Alternative Heating catches on in Ohio. As the cost of natural gas
and oil continues to rise and the season of short days and cold nights have arrived many Ohioans are turning to alternative heating such as wood burning and pellet stoves, for comfort and ambiance in their homes.
It is almost ironic in this information and technological age that so many people are using alternative heating and turning back to the basic wood stove.
The Ohio Department of Natural Resources says that cutting firewood from home woodlots can ease heating bills and at the same time further good forest management practices. It is important to know though which trees to cut for the overall health of the woodlot and which carry the highest heat value.
Pellet burning stoves are a choice some make because they are clean burning, dust free and have no smell at all. They are also easy to operate. All you do is pour the pellets in and light it. As the name implies pellet stoves burn pellets. These pellets are actually recycled sawdust, wood shavings, walnut and peanut shells and similar waste that are ground up, compressed and extruded. They look like rabbit feed and are sold in 40 lb bags. Pellets run $140 to $200 per ton which is about 50 bags. An average pellets stove will burn 1-3 tons of pellets a season.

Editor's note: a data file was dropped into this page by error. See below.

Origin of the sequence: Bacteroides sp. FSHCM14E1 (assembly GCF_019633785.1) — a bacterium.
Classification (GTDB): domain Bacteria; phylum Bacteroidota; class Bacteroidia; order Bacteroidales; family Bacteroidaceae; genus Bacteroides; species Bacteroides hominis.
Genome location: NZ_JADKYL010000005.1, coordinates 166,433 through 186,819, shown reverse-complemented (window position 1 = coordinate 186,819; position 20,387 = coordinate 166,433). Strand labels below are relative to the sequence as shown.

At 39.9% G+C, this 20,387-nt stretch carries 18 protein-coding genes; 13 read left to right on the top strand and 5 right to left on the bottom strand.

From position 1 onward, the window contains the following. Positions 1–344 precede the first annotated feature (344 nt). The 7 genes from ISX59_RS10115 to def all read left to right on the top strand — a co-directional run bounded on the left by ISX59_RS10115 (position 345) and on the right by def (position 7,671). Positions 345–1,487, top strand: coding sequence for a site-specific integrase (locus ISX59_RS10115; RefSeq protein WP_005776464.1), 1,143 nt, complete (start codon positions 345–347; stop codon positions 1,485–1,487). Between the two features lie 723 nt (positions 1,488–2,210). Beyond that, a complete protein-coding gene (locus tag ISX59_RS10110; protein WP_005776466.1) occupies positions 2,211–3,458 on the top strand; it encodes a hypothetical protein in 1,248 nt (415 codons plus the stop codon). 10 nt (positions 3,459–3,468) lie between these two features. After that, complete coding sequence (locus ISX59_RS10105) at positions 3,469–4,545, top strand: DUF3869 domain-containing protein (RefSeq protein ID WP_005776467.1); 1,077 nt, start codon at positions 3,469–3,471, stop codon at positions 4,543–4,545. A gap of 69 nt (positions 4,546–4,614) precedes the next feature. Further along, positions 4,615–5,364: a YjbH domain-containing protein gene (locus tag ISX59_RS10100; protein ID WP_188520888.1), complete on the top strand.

You can control the amount of heat by adjusting the feed rate of the pellets, something you can not do with a wood stove, turning wood stoves down creates more creosote which can build up on the chimney which is why the chimney needs cleaned frequently. However pellet stoves do have a downside, they need a bit of electricity to operate which is a problem if the power goes out. That is why most are sticking to the traditional wood stove. Even if the electric goes out you still have heat and you can also cook on a wood stove. I actually cooked a Christmas dinner on a wood stove one year when the power went out for a couple days. The dinner consisted of ham, mashed potatoes and baked beans all cooked on top of my stove. It took a long while but tasted delicious.
Today’s wood stoves are far more efficient and cleaner burning then old models. They are easier to operate, offer a view of the flames and won’t drive you outside with their uncomfortable heat. The old stoves weren’t very friendly to the environment. Now they have to comply with the rigid Particulate Emissions Standards. Particulate Emissions is basically unburned gases from the wood that either condenses on the chimney wall, or is released into the atmosphere as smoke. But now wood stoves burn these gases before they leave the firebox reducing the emissions by over 90%.
Wood stoves heat a range of areas from 600 square feet up to 3,000 square feet. This all depends on your homes size, layout, and amount of insulation, ceiling height, number and size of your windows, the type of stove, where you place it and how you use it. Firewood runs around $125 to $175 a cord. Wood stoves typically use three to four cords of wood a season.
Deciding to go with an alternating heating source is each household’s own decision. Some use wood as a second source of heat to burn in the daytime or in power outages. But either way people all over Ohio are installing wood or pellets stoves.
In Pike County Ohio alone all of the second hand stores state that several people have stopped or phoned to see if they sell wood stoves. The Hardware Stores have had a dramatic increase in the sell of wood stoves and fireplace inserts. People all over Ohio are going back to wood or are at least using it has a second source of heat, as a means to save money and fight the high costs of natural gas and oil.